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IDE Devices


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#1
Tasneem

Tasneem

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What are ide devices ... and what are they used for? ... why are they so called?
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#2
Retired Tech

Retired Tech

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IDE
Loosely speaking, a disk format sometimes used by MS-Windows, Mac OS, AmigaOS, and (rarely) UNIX. EIDE is enhanced IDE; it is much faster. Generally IDE is inferior (but less expensive) to SCSI, but it varies somewhat with system load and the individual IDE and SCSI components themselves. The quick rundown is that: SCSI-I and SCSI-II will almost always outperform IDE; EIDE will almost always outperform SCSI-I and SCSI-II; SCSI-III and UltraSCSI will almost always outperform EIDE; and heavy system loads give an advantage to SCSI. Note that although loosely speaking it is just a format difference, it is deep down a hardware difference.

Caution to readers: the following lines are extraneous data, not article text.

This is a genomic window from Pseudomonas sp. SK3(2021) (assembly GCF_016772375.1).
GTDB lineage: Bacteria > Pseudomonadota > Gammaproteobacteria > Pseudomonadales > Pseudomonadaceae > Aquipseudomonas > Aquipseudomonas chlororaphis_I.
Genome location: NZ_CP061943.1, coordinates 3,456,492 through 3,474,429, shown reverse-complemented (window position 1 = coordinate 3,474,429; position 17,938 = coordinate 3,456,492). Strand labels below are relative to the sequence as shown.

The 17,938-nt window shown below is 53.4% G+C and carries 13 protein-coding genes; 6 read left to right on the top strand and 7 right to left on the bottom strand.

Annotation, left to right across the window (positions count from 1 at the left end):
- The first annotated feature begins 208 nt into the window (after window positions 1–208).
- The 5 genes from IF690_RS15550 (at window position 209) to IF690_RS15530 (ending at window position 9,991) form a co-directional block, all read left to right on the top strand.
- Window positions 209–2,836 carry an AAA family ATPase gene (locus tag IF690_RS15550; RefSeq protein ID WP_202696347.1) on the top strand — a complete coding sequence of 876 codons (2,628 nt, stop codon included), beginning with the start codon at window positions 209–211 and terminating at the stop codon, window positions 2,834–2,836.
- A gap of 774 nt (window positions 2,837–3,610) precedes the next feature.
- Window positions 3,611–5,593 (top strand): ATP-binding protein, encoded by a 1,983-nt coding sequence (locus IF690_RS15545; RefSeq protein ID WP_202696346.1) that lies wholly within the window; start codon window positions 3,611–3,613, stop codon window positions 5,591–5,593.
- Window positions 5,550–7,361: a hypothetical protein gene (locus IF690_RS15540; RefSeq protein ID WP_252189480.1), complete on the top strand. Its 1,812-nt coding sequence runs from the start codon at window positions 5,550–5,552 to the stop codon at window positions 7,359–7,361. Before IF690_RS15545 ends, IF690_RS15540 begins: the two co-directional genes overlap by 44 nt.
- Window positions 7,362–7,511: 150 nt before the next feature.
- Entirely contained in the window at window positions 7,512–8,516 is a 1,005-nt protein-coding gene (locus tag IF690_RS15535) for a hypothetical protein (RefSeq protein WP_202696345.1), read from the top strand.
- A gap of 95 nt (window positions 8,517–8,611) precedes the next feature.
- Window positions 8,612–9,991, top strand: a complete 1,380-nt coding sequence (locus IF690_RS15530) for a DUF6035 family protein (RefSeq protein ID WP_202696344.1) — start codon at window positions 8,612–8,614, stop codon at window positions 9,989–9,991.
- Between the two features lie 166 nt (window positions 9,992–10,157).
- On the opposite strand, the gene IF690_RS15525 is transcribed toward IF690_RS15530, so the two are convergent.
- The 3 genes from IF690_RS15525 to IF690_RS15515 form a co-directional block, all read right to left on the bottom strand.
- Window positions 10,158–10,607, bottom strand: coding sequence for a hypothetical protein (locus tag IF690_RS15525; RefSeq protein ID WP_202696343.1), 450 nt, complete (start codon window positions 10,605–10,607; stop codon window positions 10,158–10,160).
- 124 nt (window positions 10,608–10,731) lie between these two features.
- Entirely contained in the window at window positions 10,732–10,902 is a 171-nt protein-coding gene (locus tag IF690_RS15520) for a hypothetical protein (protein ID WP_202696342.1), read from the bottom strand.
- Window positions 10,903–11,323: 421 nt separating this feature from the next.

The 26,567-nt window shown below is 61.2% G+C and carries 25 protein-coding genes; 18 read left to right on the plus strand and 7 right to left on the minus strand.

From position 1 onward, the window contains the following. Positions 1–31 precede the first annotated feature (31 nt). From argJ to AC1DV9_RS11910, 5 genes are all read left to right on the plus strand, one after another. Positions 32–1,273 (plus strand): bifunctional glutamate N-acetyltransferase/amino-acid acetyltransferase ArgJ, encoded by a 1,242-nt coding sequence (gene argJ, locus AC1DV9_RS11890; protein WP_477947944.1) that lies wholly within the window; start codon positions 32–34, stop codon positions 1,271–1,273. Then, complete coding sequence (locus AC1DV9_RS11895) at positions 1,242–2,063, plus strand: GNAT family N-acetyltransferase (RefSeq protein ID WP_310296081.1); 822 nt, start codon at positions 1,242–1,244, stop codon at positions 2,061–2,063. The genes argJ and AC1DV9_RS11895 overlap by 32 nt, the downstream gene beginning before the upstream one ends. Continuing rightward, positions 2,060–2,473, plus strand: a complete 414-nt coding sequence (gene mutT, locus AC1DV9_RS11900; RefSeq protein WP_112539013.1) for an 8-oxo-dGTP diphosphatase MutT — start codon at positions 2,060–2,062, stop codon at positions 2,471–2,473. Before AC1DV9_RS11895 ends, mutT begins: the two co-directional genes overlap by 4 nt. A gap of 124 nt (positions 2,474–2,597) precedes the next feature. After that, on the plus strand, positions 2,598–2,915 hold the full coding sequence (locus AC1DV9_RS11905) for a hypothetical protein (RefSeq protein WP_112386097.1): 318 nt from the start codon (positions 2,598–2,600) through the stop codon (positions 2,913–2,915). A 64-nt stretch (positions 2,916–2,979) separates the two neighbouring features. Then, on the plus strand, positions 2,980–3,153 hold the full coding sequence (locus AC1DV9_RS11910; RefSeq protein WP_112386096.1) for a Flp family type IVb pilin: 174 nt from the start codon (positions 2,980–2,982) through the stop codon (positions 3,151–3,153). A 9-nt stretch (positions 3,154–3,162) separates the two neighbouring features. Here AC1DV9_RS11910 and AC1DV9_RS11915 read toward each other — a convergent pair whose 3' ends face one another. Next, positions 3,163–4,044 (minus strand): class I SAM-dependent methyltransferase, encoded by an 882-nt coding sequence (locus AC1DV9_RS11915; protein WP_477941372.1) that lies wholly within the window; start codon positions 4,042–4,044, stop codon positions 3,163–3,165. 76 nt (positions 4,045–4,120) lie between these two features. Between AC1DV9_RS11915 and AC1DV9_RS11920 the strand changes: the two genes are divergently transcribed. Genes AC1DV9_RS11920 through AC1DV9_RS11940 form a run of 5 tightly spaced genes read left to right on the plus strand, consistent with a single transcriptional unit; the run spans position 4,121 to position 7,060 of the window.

Abbreviation of either Intelligent Drive Electronics or Integrated Drive Electronics, depending on who you ask. An IDE interface is an interface for mass storage devices, in which the controller is integrated into the disk or CD-ROM drive.

A comprehensive list of computer terms is here

http://www.saugus.net/Computer/Terms/
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